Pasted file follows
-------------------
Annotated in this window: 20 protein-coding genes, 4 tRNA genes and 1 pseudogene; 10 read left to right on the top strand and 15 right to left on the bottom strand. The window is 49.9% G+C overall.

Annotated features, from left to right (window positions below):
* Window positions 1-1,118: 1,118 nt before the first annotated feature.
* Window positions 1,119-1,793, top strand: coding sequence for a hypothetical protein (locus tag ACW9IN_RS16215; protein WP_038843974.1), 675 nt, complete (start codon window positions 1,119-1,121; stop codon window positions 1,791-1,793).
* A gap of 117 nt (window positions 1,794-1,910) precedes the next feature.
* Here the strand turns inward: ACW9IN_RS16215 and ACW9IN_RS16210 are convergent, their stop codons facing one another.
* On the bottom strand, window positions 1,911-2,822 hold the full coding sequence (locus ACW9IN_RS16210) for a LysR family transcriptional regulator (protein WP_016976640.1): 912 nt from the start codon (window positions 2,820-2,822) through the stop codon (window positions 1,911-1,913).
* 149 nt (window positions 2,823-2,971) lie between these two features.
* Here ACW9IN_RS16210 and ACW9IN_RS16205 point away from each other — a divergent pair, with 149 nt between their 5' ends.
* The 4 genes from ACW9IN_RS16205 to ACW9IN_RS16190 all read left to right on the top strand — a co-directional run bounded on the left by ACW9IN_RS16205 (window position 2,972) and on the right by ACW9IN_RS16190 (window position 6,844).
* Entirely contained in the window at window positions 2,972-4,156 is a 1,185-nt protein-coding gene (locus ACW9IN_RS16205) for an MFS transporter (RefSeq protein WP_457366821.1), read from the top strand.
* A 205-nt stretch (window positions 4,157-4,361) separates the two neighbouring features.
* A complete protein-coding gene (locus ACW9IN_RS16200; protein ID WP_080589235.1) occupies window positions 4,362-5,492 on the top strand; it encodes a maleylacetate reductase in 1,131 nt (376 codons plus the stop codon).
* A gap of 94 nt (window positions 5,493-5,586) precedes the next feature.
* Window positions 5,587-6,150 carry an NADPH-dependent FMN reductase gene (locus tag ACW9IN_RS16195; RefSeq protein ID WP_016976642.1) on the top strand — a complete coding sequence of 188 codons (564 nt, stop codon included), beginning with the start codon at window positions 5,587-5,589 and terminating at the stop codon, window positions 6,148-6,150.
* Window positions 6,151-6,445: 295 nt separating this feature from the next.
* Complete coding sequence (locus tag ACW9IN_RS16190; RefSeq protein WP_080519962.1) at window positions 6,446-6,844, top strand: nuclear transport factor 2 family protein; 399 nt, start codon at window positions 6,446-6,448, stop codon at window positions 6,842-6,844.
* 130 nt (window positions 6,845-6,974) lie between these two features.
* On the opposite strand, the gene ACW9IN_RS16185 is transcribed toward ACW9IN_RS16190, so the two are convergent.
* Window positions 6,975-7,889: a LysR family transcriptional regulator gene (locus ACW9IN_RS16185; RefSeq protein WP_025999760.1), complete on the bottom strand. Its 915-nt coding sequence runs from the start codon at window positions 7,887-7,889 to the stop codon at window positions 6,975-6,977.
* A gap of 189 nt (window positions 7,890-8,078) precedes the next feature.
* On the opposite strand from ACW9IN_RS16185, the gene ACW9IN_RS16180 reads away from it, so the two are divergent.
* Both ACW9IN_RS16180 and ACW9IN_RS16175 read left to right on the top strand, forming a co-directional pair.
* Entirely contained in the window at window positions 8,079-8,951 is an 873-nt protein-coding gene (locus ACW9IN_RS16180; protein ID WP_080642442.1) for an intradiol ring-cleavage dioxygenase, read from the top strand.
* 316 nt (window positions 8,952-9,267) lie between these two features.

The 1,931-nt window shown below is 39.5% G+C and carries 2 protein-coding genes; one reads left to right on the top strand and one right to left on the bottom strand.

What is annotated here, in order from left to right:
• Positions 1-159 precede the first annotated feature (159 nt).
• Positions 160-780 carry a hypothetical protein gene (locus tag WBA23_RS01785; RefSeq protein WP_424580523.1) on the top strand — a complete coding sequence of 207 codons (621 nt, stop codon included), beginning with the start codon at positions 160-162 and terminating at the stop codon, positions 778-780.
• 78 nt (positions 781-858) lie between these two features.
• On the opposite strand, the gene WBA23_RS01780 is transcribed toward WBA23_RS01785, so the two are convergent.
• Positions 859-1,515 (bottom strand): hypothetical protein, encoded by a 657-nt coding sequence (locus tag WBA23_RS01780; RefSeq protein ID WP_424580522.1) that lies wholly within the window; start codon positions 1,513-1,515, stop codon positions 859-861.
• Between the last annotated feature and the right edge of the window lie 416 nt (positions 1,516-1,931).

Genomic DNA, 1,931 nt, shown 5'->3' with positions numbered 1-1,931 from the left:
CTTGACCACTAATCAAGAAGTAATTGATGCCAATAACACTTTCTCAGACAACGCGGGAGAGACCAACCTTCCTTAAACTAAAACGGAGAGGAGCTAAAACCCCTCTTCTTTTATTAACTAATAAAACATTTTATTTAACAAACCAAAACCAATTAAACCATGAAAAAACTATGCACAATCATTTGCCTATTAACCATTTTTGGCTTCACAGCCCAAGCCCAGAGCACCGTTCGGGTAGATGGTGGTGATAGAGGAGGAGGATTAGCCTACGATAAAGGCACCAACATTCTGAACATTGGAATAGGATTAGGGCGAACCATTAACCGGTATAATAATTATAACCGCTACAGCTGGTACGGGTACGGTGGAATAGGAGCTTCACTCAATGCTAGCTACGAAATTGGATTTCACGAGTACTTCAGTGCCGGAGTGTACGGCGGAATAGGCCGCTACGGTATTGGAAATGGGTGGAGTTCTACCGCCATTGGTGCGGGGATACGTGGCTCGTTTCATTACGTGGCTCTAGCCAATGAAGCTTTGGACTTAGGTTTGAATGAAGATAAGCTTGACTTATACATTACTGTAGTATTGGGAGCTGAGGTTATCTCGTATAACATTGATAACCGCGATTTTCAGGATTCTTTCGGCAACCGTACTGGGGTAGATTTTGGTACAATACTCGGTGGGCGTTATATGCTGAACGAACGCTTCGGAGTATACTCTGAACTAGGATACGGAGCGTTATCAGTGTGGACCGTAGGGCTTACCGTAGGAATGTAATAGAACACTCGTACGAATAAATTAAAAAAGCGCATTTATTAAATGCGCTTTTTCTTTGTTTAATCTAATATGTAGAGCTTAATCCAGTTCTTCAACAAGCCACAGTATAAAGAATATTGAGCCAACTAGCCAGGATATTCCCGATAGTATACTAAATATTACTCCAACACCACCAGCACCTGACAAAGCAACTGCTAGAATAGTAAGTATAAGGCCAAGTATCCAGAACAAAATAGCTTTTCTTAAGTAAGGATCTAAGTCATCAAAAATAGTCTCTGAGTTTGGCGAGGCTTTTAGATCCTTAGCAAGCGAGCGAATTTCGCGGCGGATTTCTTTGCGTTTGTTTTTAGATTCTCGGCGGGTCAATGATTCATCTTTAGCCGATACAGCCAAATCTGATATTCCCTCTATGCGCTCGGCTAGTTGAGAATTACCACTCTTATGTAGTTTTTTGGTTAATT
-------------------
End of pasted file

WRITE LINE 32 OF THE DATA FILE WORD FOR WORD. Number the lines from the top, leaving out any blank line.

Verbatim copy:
• Positions 859-1,515 (bottom strand): hypothetical protein, encoded by a 657-nt coding sequence (locus tag WBA23_RS01780; RefSeq protein ID WP_424580522.1) that lies wholly within the window; start codon positions 1,513-1,515, stop codon positions 859-861.